The encapsulation type that a chassis should use to connect to this node. Multiple encapsulation types may be specified with a comma-separated list. Each listed encapsulation type will be paired with ovn-encap-ip.

Supported tunnel types for connecting hypervisors are geneve and stt. Gateways may use geneve, vxlan, or stt.

Due to the limited amount of metadata in vxlan, the capabilities and performance of connected gateways will be reduced versus other tunnel formats.


The IP address that a chassis should use to connect to this node using encapsulation types specified by external_ids:ovn-encap-type.


A list of key-value pairs that map a physical network name to a local ovs bridge that provides connectivity to that network. An example value mapping two physical network names to two ovs bridges would be: physnet1:br-eth0,physnet2:br-eth1.


ovn-encap-csum indicates that encapsulation checksums can be transmitted and received with reasonable performance. It is a hint to senders transmitting data to this chassis that they should use checksums to protect OVN metadata. Set to true to enable or false to disable. Depending on the capabilities of the network interface card, enabling encapsulation checksum may incur performance loss. In such cases, encapsulation checksums can be disabled.


A list of options that will be consumed by the CMS Plugin and which specific to this particular chassis. An example would be: cms_option1,cms_option2:foo.


The transport zone(s) that this chassis belongs to. Transport zones is a way to group different chassis so that tunnels are only formed between members of the same group(s). Multiple transport zones may be specified with a comma-separated list. For example: tz1,tz2,tz3.

If not set, the Chassis will be considered part of a default transport zone.


A list of key-value pairs that map a chassis specific mac to a physical network name. An example value mapping two chassis macs to two physical network names would be: physnet1:aa:bb:cc:dd:ee:ff,physnet2:a1:b2:c3:d4:e5:f6. These are the macs that ovn-controller will replace a router port mac with, if packet is going from a distributed router port on vlan type logical switch.

ovn-controller reads the following values from the Open_vSwitch database of the local OVS instance:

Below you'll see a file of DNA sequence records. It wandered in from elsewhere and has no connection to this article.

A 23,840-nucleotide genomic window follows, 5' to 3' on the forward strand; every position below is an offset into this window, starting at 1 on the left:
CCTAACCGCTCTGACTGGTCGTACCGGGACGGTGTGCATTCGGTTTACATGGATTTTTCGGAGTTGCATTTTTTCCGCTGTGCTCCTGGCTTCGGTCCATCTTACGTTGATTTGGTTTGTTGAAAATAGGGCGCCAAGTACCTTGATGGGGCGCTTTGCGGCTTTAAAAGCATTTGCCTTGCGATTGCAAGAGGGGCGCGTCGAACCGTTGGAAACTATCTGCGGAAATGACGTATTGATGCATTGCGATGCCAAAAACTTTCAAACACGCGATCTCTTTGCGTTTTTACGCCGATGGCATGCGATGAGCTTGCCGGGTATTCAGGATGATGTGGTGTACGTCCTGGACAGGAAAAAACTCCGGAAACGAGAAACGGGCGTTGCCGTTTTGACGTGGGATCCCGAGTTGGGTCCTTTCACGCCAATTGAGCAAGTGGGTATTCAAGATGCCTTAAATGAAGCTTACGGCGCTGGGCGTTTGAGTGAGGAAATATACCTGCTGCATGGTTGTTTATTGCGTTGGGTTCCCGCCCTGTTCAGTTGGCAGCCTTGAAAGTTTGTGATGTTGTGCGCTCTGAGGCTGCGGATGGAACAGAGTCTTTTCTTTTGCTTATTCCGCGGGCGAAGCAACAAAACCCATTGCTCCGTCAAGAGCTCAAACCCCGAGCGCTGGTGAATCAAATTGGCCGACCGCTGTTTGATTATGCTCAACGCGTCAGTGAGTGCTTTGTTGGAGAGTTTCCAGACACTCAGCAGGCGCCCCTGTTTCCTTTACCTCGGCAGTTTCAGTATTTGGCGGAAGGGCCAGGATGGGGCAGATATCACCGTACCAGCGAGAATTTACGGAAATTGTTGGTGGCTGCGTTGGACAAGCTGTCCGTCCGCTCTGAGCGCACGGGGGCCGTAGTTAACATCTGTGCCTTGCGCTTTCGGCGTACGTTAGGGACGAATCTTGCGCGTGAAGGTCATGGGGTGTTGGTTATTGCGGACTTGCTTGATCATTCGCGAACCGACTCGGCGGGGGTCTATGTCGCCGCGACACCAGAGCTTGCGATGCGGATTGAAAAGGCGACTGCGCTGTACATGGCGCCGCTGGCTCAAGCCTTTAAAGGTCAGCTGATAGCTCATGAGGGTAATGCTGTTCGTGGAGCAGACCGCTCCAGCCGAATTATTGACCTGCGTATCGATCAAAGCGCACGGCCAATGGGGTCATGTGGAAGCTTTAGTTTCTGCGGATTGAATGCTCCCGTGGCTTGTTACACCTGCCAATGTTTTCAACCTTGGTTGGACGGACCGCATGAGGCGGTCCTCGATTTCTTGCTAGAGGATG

datapath-type from Bridge table

This value is read from local OVS integration bridge row of Bridge table and populated in external_ids:datapath-type of the Chassis table in the OVN_Southbound database.

iface-types from Open_vSwitch table

This value is populated in external_ids:iface-types of the Chassis table in the OVN_Southbound database.

private_key, certificate, ca_cert, and bootstrap_ca_cert from SSL table

These values provide the SSL configuration used for connecting to the OVN southbound database server when an SSL connection type is configured via external_ids:ovn-remote. Note that this SSL configuration can also be provided via command-line options, the configuration in the database takes precedence if both are present.

Open Vswitch Database Usage

ovn-controller uses a number of external_ids keys in the Open vSwitch database to keep track of ports and interfaces. For proper operation, users should not change or clear these keys:

external_ids:ovn-chassis-id in the Port table

The presence of this key identifies a tunnel port within the integration bridge as one created by ovn-controller to reach a remote chassis. Its value is the chassis ID of the remote chassis.

external_ids:ct-zone-* in the Bridge table

Logical ports and gateway routers are assigned a connection tracking zone by ovn-controller for stateful services. To keep state across restarts of ovn-controller, these keys are stored in the integration bridge’s Bridge table. The name contains a prefix of ct-zone- followed by the name of the logical port or gateway router’s zone key. The value for this key identifies the zone used for this port.

external_ids:ovn-localnet-port in the Port table